• CowSniffles 2 years ago

    Thanks for sharing, I’ve been watching for a good place to learn about
    organic gardening. I’m checking this out!

  • Ruth Martin 2 years ago

    Hi! I am glad you like my video… I am still a bit of an amateur at it!

  • Ruth Martin 2 years ago

    Thanks 🙂

  • drizzychicken101 2 years ago

    Is organic gardening really all what it is cracked up to be?

  • Ruth Martin 2 years ago

    Organic is great because there are no chemicals in the food, AND it tastes
    MUCH better, besides being more healthy.

  • Drew realshit 2 years ago

    I started eating organic lately, but it is expensive. Maybe I need to grow
    my own instead.

  • rob nadigel 2 years ago

    Growing your own organic veggies is definitely cheaper than buying them!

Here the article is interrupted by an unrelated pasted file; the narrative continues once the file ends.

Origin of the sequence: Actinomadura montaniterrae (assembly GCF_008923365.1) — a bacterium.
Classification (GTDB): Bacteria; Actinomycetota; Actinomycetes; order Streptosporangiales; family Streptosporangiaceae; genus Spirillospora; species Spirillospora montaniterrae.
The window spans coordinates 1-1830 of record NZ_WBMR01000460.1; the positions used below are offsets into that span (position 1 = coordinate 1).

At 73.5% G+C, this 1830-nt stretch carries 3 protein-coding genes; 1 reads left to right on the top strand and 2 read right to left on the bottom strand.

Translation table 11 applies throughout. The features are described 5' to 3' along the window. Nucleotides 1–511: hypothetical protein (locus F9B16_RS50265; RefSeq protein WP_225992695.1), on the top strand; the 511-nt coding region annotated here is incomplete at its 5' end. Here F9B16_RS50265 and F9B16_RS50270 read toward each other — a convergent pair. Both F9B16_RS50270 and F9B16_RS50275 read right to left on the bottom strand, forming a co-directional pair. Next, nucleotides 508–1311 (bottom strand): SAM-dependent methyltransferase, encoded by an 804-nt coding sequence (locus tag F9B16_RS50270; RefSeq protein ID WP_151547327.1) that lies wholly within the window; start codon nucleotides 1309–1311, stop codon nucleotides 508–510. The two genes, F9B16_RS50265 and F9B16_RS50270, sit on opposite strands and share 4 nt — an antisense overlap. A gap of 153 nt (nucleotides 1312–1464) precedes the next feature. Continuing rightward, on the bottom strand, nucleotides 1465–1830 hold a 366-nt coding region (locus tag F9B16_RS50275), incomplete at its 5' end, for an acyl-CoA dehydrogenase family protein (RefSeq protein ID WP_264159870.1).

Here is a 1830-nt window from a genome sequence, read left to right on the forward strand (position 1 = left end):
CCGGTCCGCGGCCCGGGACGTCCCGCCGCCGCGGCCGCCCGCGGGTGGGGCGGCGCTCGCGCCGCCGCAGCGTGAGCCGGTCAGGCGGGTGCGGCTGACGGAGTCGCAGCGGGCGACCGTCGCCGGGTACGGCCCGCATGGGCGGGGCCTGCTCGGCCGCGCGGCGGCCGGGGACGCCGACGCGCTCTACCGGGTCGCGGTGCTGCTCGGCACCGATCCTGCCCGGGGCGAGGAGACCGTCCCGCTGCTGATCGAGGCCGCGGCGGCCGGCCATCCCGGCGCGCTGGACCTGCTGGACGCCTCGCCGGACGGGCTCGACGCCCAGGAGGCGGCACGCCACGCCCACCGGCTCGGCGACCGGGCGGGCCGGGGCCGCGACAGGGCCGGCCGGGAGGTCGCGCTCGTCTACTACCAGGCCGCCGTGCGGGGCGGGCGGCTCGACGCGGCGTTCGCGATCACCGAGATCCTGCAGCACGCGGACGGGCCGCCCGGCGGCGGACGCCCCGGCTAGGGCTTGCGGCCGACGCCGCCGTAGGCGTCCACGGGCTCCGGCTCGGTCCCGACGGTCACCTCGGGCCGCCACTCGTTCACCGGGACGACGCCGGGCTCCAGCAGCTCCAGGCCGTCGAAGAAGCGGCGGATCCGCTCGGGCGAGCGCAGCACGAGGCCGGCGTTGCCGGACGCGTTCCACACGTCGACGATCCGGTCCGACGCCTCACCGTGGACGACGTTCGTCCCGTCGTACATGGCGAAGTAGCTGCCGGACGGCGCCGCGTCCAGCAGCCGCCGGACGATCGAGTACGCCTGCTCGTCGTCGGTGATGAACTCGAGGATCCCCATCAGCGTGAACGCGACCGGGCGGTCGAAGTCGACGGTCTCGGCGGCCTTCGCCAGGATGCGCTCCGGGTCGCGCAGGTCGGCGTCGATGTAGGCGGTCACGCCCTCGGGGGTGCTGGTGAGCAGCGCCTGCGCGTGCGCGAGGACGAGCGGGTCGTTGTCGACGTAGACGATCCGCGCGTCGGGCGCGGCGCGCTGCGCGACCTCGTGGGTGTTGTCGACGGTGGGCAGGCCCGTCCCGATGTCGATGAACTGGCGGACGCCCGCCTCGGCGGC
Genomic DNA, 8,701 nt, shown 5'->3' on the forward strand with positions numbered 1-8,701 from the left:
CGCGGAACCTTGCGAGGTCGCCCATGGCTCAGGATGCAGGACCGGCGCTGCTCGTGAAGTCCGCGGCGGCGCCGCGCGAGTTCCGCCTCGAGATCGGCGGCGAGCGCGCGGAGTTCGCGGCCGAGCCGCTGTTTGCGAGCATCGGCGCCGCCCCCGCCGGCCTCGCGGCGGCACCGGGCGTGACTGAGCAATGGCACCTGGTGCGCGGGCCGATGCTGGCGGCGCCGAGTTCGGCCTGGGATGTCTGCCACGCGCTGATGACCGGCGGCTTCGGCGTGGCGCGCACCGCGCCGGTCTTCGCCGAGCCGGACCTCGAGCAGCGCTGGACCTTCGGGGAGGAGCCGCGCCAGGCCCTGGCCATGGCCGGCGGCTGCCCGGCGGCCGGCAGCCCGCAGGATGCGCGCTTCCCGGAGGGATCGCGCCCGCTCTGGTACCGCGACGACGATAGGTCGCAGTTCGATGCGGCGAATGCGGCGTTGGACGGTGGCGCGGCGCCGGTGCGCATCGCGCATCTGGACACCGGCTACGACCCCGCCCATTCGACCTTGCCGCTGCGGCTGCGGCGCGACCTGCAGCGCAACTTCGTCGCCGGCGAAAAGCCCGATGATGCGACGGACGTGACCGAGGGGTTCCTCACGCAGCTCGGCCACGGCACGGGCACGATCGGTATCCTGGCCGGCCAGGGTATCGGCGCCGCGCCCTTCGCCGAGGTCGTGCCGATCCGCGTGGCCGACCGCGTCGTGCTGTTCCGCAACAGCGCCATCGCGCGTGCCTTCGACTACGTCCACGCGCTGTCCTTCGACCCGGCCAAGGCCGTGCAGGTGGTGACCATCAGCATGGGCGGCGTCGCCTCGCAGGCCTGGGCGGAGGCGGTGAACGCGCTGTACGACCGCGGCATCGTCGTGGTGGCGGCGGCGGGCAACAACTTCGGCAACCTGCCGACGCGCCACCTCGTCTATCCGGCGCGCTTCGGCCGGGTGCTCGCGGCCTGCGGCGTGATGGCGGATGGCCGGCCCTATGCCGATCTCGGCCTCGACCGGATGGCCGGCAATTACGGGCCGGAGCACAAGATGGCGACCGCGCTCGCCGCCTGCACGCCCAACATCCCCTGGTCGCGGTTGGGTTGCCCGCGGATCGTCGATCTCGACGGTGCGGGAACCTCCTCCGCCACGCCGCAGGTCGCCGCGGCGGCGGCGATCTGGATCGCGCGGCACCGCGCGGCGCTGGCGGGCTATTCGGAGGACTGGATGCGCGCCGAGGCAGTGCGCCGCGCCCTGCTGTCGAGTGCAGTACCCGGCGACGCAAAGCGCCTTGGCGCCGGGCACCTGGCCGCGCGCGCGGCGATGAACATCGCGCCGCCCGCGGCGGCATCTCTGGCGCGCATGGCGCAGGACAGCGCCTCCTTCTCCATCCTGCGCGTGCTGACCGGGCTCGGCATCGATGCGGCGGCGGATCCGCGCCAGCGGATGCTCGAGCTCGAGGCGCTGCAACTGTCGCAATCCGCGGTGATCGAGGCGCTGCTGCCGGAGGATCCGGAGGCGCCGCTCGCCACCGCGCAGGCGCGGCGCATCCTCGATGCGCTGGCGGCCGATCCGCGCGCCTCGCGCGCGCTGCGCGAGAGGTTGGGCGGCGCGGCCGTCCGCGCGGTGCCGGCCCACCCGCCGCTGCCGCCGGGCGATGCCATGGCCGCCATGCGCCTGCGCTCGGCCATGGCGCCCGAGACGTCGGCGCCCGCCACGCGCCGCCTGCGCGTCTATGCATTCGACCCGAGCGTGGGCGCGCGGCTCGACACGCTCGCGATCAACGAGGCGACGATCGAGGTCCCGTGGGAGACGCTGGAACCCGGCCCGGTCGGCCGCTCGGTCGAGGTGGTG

• Ruth Martin 2 years ago

    If you have no space for a real garden, then yes, you CAN grow things
    organically in pots, etc.

  • Ruth Martin 2 years ago

    That’s for sure!

  • Ruth Martin 2 years ago

    Welcome ~

  • Adam Austen 2 years ago

    Gardening is a wonderful hobby and need closure observation. Growing
    vegetables in garden is possible through organic gardening. We can work
    with our kids and enjoy gardening.

  • Ruth Martin 2 years ago

    Thanks 😉

  • Neil Cook 2 years ago

    Environment and the soil are the important element for plant

  • Larry Branch 2 years ago

    Very nice tutorial.?

  • ruthiem45 2 years ago

    Holla! Have you considered – zrumplina diy aquaponics (should be on google
    have a look)? Ive seen some unbelivable things about it and my work buddy
    grew excellent flowers with it. ?

  • Babyplants 2 years ago

    Always dodgy when you’re doing it to one of your favourite plants!
    #transplant #gardening #plants ?

  • Garden Sheds Kent 2 years ago

    I guess it is really difficult to do transplant that’s why I am scared to
    give it a try. But through this video, I just found out and realized that
    it is not a quite tough. Thank you for this post because it is worth